PHOTO: Captain Michael Edmonds, precinct executive officer, addresses residents at Tuesday’s Howard Beach-Lindenwood Civic meeting. Forum Photo by Michael V. Cusenza
By Michael V. Cusenza
The summer crime story of the 106th Precinct was a relatively blissfully quiet tale, according to command brass who on Tuesday delivered statistics to area residents at the Howard Beach-Lindenwood Civic meeting at St. Helen Catholic Academy.
“The summer was pretty slow,” said Capt. Michael Edmonds, executive officer of the precinct.
Overall, complaints for major index crimes – murder, rape, robbery, felony assault, burglary, grand larceny, and grand larceny auto – are down by more than 100, year to date, compared to the same period in 2016.
“That’s pretty much because of the eyes and ears of my cops,” Edmonds added.
The XO later extolled the benefits of Neighborhood-Based Policing, which was instituted in the 106 in July.
“It’s definitely been working out,” he said.
Captain Edmonds also noted that thanks in large part to the new Neighborhood-Based Policing approach, response times in the south Queens command has plummeted to approximately five minutes from nine minutes just a year ago. This statistic elicited loud cheers from all inside St. Helen’s cafeteria.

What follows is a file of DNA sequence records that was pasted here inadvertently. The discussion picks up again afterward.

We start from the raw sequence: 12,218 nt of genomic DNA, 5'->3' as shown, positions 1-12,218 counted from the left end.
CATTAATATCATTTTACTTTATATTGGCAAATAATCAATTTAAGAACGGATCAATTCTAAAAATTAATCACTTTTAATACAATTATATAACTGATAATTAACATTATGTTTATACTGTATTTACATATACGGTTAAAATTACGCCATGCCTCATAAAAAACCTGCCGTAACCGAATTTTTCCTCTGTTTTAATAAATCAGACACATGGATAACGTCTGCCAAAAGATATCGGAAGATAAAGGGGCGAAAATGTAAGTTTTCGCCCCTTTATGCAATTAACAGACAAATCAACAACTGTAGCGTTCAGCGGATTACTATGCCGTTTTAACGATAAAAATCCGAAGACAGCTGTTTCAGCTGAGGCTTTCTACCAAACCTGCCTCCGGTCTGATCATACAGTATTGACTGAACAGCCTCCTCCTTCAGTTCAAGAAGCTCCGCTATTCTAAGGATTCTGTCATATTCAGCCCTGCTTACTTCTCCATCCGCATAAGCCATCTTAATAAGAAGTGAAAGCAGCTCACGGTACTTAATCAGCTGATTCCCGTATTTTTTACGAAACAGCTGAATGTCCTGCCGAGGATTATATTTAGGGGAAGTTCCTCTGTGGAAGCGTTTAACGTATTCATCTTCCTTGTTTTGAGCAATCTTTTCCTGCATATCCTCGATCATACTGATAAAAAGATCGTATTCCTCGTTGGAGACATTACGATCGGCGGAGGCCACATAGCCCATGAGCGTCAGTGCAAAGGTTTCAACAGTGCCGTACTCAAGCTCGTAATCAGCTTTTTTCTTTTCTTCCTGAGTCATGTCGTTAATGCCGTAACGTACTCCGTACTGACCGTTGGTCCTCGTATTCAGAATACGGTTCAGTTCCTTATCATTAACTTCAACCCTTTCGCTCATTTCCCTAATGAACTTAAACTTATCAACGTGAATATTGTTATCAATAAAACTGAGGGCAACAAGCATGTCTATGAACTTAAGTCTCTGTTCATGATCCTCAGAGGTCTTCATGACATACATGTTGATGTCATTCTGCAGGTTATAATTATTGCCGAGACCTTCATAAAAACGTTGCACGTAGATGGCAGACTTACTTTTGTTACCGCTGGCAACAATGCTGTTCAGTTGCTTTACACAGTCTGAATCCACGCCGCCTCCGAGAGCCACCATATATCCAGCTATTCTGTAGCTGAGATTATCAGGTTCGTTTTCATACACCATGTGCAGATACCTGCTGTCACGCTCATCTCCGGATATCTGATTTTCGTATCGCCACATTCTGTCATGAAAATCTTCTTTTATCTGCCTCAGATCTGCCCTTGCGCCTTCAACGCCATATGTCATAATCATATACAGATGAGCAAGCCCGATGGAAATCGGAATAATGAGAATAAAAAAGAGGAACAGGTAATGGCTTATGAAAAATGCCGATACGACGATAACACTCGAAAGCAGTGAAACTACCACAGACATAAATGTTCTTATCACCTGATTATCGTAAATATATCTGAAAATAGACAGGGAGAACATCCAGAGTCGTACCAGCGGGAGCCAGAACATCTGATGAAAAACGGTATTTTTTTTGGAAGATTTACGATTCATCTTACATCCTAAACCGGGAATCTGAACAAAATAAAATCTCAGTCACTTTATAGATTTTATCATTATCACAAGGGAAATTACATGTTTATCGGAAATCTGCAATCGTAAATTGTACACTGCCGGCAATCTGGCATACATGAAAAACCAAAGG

In other civic meeting developments, Assemblywoman Stacey Pheffer Amato (D-Howard Beach) noted that she’s gearing up for an upcoming special conference in Albany to discuss the funding of the Metropolitan Transportation Authority. Pheffer Amato pledged to raise the subject of reactivating the long-defunct 3.5 mile Rockaway Beach Rail Line, which, before it was shuttered in 1962, connected Rockaway and southern Queens with Rego Park, provided area residents with expedient access to other parts of the city, and 40-minute commutes to Midtown Manhattan from the Rockaway Peninsula.
The transformed track would be known as QueensRail.
“If it ever has the chance to get on the books, it’s kind of right now,” the assemblywoman said on Tuesday evening. “We can’t keep investing in the same system; we have to have an alternative.”
Pheffer Amato also mentioned that groups supporting the concept of the QueensWay project – converting the abandoned RBRL into a $120 million public park, similar to the Highline in Chelsea, boasting trails and amenities – have not been amenable to compromise.
“We met with them, and they really weren’t budging,” she said.
Still, the assemblywoman indicated that she has faith that the underfunded underdogs will emerge victorious.
“I’m not concerned with their fancy brochures and buttons – we are the voice of the people,” Pheffer Amato added. “I do believe in [the QueensRail]. I do believe transportation will prevail.”